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Two Worlds - Season 1 - Episode 6
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Source: olaxali
The microphone did not pick properly. Richard strained ears to hear the words of the man on the podium, the CEO of Cherlet Bans. The man spoke on how the establishment of his quarry industry was a blessing to Nigeria and he would do anything to attain the zenith. The assembly listened as he spoke, offering him their smiling faces. Richard sipped some of his Vino Rosso and looked back to the man. He sipped a second when the man left the podium. Jide refilled his wineglass and began tapping his fingers on the table.

A young, white girl ambled towards them, blonde to the hair, walking as though the floor was the catwalk in those fashion shows Ezinne sometimes watched. The girl most likely was the daughter of the COO of Cherlet Bans, the only white man present. She stopped at their table and stretched her red lips into a smile, smelling of expensive perfume. Richard didn’t smile back.
“Hi.” She lengthened her smile, showing a set of well-arranged teeth. What would make a white teen stop at them? Jide gave her a polite smile.

“You’re the daughter of Mr Brett?” Richard asked. It would be bad manners to keep mute to a foreigner.

She leaned on the table and pinned it with her hands, her blonde hair almost dropping down her face. No child leaned on the table of two adults. At least, no well-trained child.
“I believe you’re the Chief Operating Officer of Erneto,” she said to Jide with a bold American accent, slow and nasal, the r in every word showing forth itself, and announcing that she was from one of those North America countries. “We met earlier, remember? You met my dad and I at the onset of the ceremony.”

“Of course, I remember. White people aren’t that easy to forget”
“Obviously. Especially when you are the only white in the midst of blacks.” She did a faint chuckle and removed her hands from the table, straightening herself. “First, I apologize for intruding on you two. The crowd is too much. I might not see you any other time. I only came to ask a simple question.” She angled her head to Jide. “Are COOs in Nigeria’s quarry companies workaholics? I just thought you’d know that since you’re a COO.”

What concerned her and the operating officers being workaholics? Richard mused.
A long fold arched Jide’s forehead. “What makes you ask that?”
“My dad was too much a workaholic in Canada. I want to know what to expect here.”
“It depends on what you define as workaholism, and it’s something contingent on the individual.”
“Are you one?”

“I wouldn’t say I am.”
“What’s the name?” Richard asked in a bid to end her gall questions.
“Lauren Jones.”
“I’m Richa—”
“Richard, Jide-o-for. CEO and COO of Erneto Aives. You two were introduced.”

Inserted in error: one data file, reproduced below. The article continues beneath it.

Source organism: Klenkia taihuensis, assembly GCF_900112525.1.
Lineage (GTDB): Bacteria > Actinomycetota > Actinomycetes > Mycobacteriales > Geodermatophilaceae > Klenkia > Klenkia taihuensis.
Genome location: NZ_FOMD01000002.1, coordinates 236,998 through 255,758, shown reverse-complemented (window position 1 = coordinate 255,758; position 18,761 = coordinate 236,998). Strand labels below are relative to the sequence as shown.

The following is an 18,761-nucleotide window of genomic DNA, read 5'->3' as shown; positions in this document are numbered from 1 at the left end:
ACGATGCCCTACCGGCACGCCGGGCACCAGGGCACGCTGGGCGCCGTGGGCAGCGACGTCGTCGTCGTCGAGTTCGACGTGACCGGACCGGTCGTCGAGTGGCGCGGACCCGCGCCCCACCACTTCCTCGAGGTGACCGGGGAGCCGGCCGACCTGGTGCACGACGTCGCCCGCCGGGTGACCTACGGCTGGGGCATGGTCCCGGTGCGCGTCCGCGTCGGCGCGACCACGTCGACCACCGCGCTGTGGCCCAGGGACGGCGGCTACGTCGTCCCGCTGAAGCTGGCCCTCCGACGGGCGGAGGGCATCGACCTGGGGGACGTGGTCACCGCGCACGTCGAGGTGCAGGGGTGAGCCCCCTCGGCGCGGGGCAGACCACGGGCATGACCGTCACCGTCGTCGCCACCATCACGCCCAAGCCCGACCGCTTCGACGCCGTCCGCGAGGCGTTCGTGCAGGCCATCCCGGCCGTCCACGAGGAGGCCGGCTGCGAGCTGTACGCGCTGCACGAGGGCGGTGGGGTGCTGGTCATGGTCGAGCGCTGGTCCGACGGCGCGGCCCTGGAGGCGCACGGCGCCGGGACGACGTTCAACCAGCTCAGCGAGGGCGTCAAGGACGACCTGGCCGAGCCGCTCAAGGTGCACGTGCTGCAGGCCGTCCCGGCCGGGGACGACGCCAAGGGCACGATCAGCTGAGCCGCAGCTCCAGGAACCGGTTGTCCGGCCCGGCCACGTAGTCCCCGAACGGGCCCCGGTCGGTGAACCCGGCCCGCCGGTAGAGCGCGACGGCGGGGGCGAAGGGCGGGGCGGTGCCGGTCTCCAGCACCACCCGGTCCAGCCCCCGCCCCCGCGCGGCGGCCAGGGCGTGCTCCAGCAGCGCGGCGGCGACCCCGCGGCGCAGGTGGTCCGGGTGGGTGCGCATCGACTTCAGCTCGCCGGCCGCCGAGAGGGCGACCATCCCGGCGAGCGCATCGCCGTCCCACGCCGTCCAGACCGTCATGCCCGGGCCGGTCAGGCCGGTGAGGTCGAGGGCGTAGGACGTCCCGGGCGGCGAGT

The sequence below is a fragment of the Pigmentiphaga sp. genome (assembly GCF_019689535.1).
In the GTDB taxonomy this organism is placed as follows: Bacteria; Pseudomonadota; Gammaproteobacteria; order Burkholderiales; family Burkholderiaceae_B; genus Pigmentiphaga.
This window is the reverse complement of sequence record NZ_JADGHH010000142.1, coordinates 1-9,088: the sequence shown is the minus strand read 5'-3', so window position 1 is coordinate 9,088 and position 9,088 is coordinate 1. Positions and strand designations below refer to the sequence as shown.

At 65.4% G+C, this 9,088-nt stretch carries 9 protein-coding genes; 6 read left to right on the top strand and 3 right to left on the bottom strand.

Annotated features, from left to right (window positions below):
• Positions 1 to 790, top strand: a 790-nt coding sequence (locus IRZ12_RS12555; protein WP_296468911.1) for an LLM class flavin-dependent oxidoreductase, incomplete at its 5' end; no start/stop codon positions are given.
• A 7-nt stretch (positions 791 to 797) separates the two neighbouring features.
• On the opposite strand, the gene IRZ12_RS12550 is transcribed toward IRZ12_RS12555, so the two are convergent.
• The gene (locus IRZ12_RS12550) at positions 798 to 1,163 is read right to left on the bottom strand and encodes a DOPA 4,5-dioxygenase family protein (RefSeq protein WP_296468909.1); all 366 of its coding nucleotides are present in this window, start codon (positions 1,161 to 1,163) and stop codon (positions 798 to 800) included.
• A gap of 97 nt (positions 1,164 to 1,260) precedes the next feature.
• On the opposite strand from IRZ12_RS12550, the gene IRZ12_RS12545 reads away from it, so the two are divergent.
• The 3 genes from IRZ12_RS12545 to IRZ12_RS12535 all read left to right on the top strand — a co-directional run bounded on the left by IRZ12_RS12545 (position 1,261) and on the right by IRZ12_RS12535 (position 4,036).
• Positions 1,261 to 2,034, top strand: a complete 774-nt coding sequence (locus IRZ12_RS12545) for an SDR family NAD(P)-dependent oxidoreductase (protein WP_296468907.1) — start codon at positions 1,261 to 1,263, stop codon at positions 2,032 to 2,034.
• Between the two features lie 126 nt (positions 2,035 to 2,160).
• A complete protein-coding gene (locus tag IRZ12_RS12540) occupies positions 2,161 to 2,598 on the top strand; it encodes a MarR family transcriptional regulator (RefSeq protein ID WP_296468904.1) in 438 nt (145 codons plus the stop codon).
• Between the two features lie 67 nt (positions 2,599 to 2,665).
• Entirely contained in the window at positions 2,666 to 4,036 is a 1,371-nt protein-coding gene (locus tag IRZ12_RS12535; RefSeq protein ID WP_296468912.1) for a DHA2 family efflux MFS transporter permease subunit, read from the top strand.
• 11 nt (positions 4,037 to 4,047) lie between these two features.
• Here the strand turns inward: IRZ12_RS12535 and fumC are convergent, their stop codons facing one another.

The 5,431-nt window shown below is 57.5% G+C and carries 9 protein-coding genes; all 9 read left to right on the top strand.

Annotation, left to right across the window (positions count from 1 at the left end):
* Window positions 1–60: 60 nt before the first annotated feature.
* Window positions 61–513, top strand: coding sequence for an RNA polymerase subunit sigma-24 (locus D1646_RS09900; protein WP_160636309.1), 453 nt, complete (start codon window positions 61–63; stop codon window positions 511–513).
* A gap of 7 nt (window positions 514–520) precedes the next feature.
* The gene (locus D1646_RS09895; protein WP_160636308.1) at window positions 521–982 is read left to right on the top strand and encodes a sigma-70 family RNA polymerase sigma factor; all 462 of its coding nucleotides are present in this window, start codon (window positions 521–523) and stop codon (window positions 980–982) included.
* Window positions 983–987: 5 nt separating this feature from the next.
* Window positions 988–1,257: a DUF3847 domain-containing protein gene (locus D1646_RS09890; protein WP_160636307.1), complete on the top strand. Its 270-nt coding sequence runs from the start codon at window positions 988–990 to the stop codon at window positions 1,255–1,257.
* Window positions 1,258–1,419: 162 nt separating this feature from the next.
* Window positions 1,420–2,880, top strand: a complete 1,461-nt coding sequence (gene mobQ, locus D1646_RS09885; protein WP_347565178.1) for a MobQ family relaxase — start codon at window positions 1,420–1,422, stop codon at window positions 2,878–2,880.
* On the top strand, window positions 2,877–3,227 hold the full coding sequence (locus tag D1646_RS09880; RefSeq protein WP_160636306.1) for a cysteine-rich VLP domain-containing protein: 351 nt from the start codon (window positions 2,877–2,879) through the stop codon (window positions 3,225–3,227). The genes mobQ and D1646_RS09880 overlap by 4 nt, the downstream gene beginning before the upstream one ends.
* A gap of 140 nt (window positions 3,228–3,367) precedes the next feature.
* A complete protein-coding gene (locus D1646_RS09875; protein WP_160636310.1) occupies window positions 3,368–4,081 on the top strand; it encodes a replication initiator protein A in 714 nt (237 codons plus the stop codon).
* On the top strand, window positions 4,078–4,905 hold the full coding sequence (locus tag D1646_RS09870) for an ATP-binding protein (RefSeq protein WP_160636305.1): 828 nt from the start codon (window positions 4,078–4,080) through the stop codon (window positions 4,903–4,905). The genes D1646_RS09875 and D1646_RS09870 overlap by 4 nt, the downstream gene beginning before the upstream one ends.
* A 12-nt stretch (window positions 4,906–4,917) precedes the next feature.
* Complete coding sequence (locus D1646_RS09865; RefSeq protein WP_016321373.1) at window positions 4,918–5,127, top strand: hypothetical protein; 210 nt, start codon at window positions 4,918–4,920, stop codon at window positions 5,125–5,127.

“It’s Jideofor,” Jide corrected. “Jide should be simpler.”
“Better. Jide.”
“You love openings?” Richard asked, as teens did not attend openings. Then say white teens.
“If openings had a haters list, I would rank in first. My dad insisted I come with him.”
“Hope you’re a bit entertained.”
She chuckled and folded her hands. Something resembling a bangle or a wristwatch clasped her left wrist. It was so tiny like a bangle, and yet, had the shine of an expensive wristwatch that had its watch hidden in the tucked side of her wrist. “You call this entertained? I’d lend you a dictionary to find another word.” Lifting the wine bottle from the table, she eyed its label. “Vino Rosso. Spanish. Can I have a taste?” Her hands were already held out for Jide’s wineglass, and that confirmed she wore a wristwatch, one with a very tiny watch Richard wondered how she read the time.

“You’re of age?” Richard held the glass and drew it away from her.
“Almost. A year remaining.”
“Then you shouldn’t.”
“I only want to try a taste.”
“You’re underage.”
She rolled eyes to Jide as though asking him to intervene, and then returned them to Richard on Jide’s uncooperativeness. “I’m sorry. I never knew people here still waited till eighteen.” She set down the bottle with faded smiles. Her faded smile was better than the former.
Richard turned his head to the white man sitting at an edge of the rotunda. He had many resemblances with his daughter: same blonde hair, small curved nose, and tiny lips for their ages.

Slow music started. Couples rose and began dancing. They moved slowly with the music. Richard’s feet itched. He would have doubled his efforts in persuading Ezinne to come to the opening.

“You two didn’t bring dates?” Lauren asked with a tilted head.
“We came alone,” Jide said.
She stretched her hands to them. “Can I steal one of you for a dance? If that’s the only entertainment I get. I mean, look, everyone here is old enough for me to call dad. I don’t want to just sit alone and watch the daddies and mommies dance.”
Richard gave a look at her dad. He wasn’t dancing, only talking with another suited colleague. Why couldn’t she go dance with him instead of wanting to pick from men she just met and knew nothing about? Canada needed to give her teens some education.
“Would you receive my hand?” she asked Jide.

Jide did a weak chuckle. “If that will keep you entertained.” He stood and held her hand.
“I’ve never danced with a black man.”
“Me, white.”
“So we’re even.”
Richard sipped and watched them follow the music’s pace. A dancing Jide had always been worth admiring, from the onset of secondary school.

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